A student-operated publication at Santa Rosa Junior College.

The Oak Leaf

A student-operated publication at Santa Rosa Junior College.

The Oak Leaf

A student-operated publication at Santa Rosa Junior College.

The Oak Leaf

OPINION: The Bear Cubs need to roll with Santino Chavez at QB

Christian Vieyra
Bear Cubs quarterback Santino Chavez dumps the ball to a running back after evading a sack and fleeing the pocket in a 15-7 loss against the Modesto Pirates Sept. 10 at Bailey Field.

With conference play starting this week, the Bear Cubs’ best opportunity to score would be sticking to a single QB, giving the offense a greater sense of continuity. 

Freshman quarterback Santino Chavez is ready for the task.

Before the 2022 season opener against San Francisco City College, I watched a Tuesday night practice that involved an intense 7-on-7 red zone drill. When coaches rotated quarterbacks frequently. Chavez and sophomore Carson Budke competed for the starting role.

Both looked the part, but one stood out to me. Chavez zipped his throws through tight windows and put the ball in a place only his receivers could catch, leading receivers to catch touchdown after touchdown.

When comparing the two, there is an obvious difference in size, as Budke is listed at 6-foot-1 and Chavez is listed at a generous 5-foot-11. Although Chavez performed well, his size gave me doubts about his ability to perform this well in-game. This isn’t high school. The defensive linemen are significantly bigger at the collegiate level and they can easily bat down balls thrown down the middle. 

Week One rolled along, and the Bear Cubs displayed their dual-quarterback offense, because Head Coach Lenny Wagner believed neither of the two out-proved the other. The Bear Cubs competed against the defending CCCAA champion San Francisco City College Rams, but fell short, despite both JC quarterbacks throwing touchdowns. 

Budke would continue to get snaps through Week Five with three touchdowns but his one dimensional play style limits the Bear Cubs’ offense. 

SRJC struggled early in the season, but Chavez stood out as a dual threat quarterback, with the ability to maneuver his way out of a collapsing pocket and throw on the run. It became clear that Chavez allowed the offense to move the ball downfield, using his legs and his arm.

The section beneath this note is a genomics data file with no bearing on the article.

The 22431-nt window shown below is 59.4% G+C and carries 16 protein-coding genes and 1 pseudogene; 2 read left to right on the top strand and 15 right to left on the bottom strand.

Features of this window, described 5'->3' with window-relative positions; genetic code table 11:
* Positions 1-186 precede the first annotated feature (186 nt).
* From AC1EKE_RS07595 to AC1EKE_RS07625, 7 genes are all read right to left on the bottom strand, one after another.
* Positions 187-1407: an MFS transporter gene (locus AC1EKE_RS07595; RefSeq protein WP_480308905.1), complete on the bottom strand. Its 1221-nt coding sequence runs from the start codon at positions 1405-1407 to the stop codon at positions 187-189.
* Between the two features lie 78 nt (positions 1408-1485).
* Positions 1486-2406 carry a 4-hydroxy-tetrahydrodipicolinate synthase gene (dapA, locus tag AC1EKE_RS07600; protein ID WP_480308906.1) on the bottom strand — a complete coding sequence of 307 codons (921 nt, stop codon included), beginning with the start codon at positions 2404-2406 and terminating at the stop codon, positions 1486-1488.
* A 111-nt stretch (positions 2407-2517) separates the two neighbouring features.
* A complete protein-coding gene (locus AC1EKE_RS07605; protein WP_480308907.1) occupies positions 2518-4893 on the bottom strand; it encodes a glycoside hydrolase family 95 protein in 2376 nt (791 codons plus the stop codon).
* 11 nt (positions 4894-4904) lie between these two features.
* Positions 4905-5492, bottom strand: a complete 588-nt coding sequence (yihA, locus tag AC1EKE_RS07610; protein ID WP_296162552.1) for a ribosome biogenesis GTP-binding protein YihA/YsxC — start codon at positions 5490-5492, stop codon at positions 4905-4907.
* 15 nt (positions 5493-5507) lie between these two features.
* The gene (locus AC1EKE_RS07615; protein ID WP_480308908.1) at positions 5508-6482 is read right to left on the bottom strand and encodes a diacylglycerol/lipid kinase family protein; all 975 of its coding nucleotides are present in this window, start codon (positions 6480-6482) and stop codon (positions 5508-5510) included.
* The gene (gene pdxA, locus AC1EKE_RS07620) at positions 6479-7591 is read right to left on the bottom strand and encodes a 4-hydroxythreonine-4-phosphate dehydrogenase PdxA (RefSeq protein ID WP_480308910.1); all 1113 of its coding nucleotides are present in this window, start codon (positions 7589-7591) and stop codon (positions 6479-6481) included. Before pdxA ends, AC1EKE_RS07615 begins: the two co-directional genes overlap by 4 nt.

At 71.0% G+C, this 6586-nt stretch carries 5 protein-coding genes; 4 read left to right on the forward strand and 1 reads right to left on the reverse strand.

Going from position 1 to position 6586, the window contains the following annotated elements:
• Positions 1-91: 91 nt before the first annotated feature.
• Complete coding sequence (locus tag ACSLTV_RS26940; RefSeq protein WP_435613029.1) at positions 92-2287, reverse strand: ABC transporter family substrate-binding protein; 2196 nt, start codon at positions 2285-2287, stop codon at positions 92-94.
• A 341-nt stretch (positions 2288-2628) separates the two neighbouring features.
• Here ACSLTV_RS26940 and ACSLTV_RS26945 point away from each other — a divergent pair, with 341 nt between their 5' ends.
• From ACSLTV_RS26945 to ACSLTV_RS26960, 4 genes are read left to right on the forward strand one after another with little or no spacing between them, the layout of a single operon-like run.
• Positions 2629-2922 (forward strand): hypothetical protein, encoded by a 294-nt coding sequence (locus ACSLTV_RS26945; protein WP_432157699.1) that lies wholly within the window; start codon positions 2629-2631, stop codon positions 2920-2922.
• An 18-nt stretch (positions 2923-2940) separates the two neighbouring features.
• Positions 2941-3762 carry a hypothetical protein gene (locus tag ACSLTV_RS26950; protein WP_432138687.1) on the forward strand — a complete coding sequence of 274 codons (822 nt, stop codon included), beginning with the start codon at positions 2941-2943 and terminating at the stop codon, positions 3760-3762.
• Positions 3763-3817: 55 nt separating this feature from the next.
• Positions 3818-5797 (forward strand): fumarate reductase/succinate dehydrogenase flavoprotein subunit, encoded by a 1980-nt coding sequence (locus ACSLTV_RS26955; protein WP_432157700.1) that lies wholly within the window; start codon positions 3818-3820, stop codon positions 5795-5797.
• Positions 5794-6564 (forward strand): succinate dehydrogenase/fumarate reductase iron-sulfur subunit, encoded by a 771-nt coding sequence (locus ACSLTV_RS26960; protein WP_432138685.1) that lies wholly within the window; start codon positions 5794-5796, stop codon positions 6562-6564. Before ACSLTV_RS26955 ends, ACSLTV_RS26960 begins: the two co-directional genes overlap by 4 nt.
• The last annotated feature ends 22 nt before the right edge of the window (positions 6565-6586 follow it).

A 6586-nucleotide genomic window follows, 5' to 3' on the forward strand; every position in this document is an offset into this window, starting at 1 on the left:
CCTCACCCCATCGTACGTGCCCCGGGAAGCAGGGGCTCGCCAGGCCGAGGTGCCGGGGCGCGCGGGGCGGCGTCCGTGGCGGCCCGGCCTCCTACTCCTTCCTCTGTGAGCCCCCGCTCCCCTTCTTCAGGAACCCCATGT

Although the Bear Cubs offense was no match for the Modesto Pirates in Week 2, Chavez kept plays alive multiple times. Chavez demonstrated he could either roll out of the pocket or dump the ball to an open running back. Chavez also took off when he felt pressured and fought for extra yards with his legs. 

The Bear Cubs used both quarterbacks in Week 4 at 1-2 when Chavez had his breakout game vs. Chabot and solidified his case to be the sole Bear Cubs QB. Chavez threw for over 200 yards and had three touchdowns in a 47-18 route of the Gladiators. 

Chavez, from Bay Area powerhouse Pittsburg High, now leads the Bear Cubs quarterbacks’ room in yards and touchdowns, with 681 yards and 6 touchdowns through 5 games.

As conference play approaches, Chavez as lone commander of the huddle will allow the offense’s chemistry to blossom as the Bear Cubs push for the playoffs. 

The Bear Cubs locker room is built for adversity, as there have been no gripes from players about the team’s using two quarterbacks. “I like both of them to be honest… we are such a close team,” offensive guard Kaleb Torres said. 

As coach Wagner said after the Modesto loss, if one of his two QBs steps up, the job is theirs. 

Chavez has stepped up, and he should take every snap this Saturday against Butte — and for the rest of the season.

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About the Contributor
Christian Vieyra
Christian Vieyra, Sports Editor, Reporter
Christian Vieyra (he/him) is in his fourth semester at The Oak Leaf and is a sports editor. He aspires to be a professional sports journalist and plans to transfer to a 4-year college this fall.

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